Zhang recalled that when they made the point that the officials assigned to their park had no authority to approve company formations, the Beijing Administration for Industry and Commerce, which was in charge of company set-ups, soon lifted the rank of the assigned official so he could approve company establishments directly.

The committee also came up with ways of encouraging innovation. The main vehicle is using tax rebates to subsidize corporate research, as well as housing for scientists and technicians.

The committee also strengthened trilateral cooperation among universities, industry and research.

By the end of 2012, HSP had established 35 incubators, 13 of which were State-level. Its incubators have created 250,000 jobs, 3,868 of which went to returned overseas students, according to the committee.


In the history of HSP's development, there has never been a shortage of reflection and soul-searching. In 2005, a book entitled The Death of Zhongguancun became a sensation. In the book, Fang Xingdong, an IT writer, presented a series of questions: Who are the main actors of innovation in the park: established companies or grassroots companies? Who should play a greater role in the park: the government or the market?

For Eric Nilsson, a PhD in industrial economics who has researched science and technology parks, the answer is straightforward: governments are bad at running businesses, because they often have other goals than innovation, customer focus and competition.

"The government cannot pick firms, the private sector has to do that," he said. "Governments can provide an environment through rules, regulations, access to financing, access to facilities and services.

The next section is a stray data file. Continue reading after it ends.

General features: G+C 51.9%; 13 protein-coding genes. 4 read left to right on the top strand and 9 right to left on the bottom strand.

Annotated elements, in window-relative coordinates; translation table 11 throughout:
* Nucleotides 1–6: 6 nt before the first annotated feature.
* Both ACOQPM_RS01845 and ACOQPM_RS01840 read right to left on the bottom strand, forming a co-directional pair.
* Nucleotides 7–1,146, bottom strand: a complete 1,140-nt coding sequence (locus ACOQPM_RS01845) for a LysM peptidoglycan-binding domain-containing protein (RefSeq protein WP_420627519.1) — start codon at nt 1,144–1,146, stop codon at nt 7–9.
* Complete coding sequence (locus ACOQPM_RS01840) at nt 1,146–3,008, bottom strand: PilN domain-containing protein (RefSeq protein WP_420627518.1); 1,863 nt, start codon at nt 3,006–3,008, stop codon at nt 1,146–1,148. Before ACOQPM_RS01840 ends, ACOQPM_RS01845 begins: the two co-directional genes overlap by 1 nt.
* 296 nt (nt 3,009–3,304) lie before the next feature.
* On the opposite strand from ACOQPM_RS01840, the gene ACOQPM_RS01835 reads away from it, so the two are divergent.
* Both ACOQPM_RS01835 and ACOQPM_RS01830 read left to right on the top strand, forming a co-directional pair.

"Governments can also identify new areas such as biotechnology, nanotechnology, green technology, smart grids, high-speed trains and the like, for societal reasons, or because it seems like a promising area for future growth, or because competition can stimulate research and encourage links to innovators."

Liu Ying, an economics professor with Tsinghua University whose research focuses on innovation and entrepreneurship, said the role of administrators of science and technology parks should be similar to that of Jack Ma of Alibaba.

"Ma built a big stage. The players should play the main role in their production and service that totally follow rules of market, rather than that of government."

Zhang also knows the government's role has limits. She said instead of telling corporations what to do, the administrators should be a supporting and consulting body that provides links among numerous firms.

For example, in 2009, the Zhongguancun National Innovation Demonstration Zone was founded as the first of its kind in the country, with endorsement from the State Council.

The establishment of the zone was designed to encourage enterprises to try out new measures and pilot projects. The zone also encouraged firms in this park to expand overseas.

But Zhang said even three years before 2009, she was thinking about supporting corporations' overseas ambitions. That year, she established a fund to promote this endeavor. The three-year trial project, the first of its kind among the numerous high-tech zones in China, offered an initial 5 million yuan to support corporate activities such as purchasing internationalization-related intermediary service and international personnel exchanges.

A number that could demonstrate the dividend from internationalization is: before receiving the funds, the total sales of enterprises stood at 22.1 million yuan. After the fund, total sale income soared 378 percent to 105.7 million yuan.

"The enterprises that received funds from us could also use them to prove to overseas investors that they have the government's blessing," Zhang said.

She said at present, many enterprises in HSP have a strong desire to "go global", but they need the correct approach.

Internationalization, Zhang warned, is not about how much they have invested overseas, but the mentality of the entrepreneurs who run the companies.

Now Zhang is spending much of her effort on upgrading a platform named iBridge. iBridge integrates blogs, communities, RSS and other Web 2.0 devices.

Martin Grossman, a professor with Bridgewater State College, said iBridge is "an emerging global knowledge management platform".

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(China Daily 07/04/2013 page17)


(From China Daily, 2013-07-04)